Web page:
Northern Ireland govt to meet as Belfast riots escalate
The devolved Northern Irish government is set to meet on Thursday to discuss the ongoing riots in Belfast after a sixth consecutive night of disturbances.
Leaders will be briefed on events in the regional capital on Wednesday night that included sectarian clashes, attacks on police and a hijacked bus being firebombed.
Clashes were seen on a “peace line” separating divided communities in Belfast with rioters throwing petrol bombs and bricks at each other.
Tensions broke out a week ago due to frustration from pro-British unionists over the new trade barriers between Northern Ireland and the rest of the UK imposed by the Brexit withdrawal agreement.
Under the Northern Ireland Protocol, goods that enter the region from the UK are subject to checks from EU officials, creating a border down the Irish Sea.
Irish Prime Minister Micheàl Martin urged all parties involved to work together to try to defuse tensions.
The Northern Ireland coalition government between Irish nationalist party Sinn Fein and the Democratic Unionist Party also condemned the violence but blamed each other for the start of the riots.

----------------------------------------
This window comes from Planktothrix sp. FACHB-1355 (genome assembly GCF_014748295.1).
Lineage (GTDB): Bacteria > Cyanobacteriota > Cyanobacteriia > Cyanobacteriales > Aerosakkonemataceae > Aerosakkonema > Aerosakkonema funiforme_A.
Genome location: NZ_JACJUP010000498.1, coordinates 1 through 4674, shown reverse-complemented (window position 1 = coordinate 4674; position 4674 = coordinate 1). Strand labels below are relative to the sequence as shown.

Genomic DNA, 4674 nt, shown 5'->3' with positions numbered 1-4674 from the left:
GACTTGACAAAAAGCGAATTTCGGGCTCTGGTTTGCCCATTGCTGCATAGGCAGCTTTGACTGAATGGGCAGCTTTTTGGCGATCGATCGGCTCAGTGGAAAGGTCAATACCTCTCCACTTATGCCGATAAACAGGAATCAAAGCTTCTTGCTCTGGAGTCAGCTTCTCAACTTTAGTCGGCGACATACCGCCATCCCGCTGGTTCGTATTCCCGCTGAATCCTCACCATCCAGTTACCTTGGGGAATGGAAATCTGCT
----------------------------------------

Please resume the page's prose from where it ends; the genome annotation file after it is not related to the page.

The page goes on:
The DUP claim unionist anger was a result of a decision by police not to prosecute leaders of Sinn Fein for allegedly breaking coronavirus restrictions during the funeral of a former leading IRA figure.
Sinn Fein in turn blamed First Minister and leader of the DUP Arlene Foster for stoking feelings of frustration after she showed strong opposition for the new trade barriers.
Unionist paramilitary groups such as the Loyalist Communities Council made announcements last month claiming they would withdraw from the Good Friday Agreement, which ended 30 years of civil war within the province, known as "The Troubles".
The groups said that they would not return to the agreement that put an end to the Troubles until trade barriers between Northern Ireland and the rest of the UK are removed.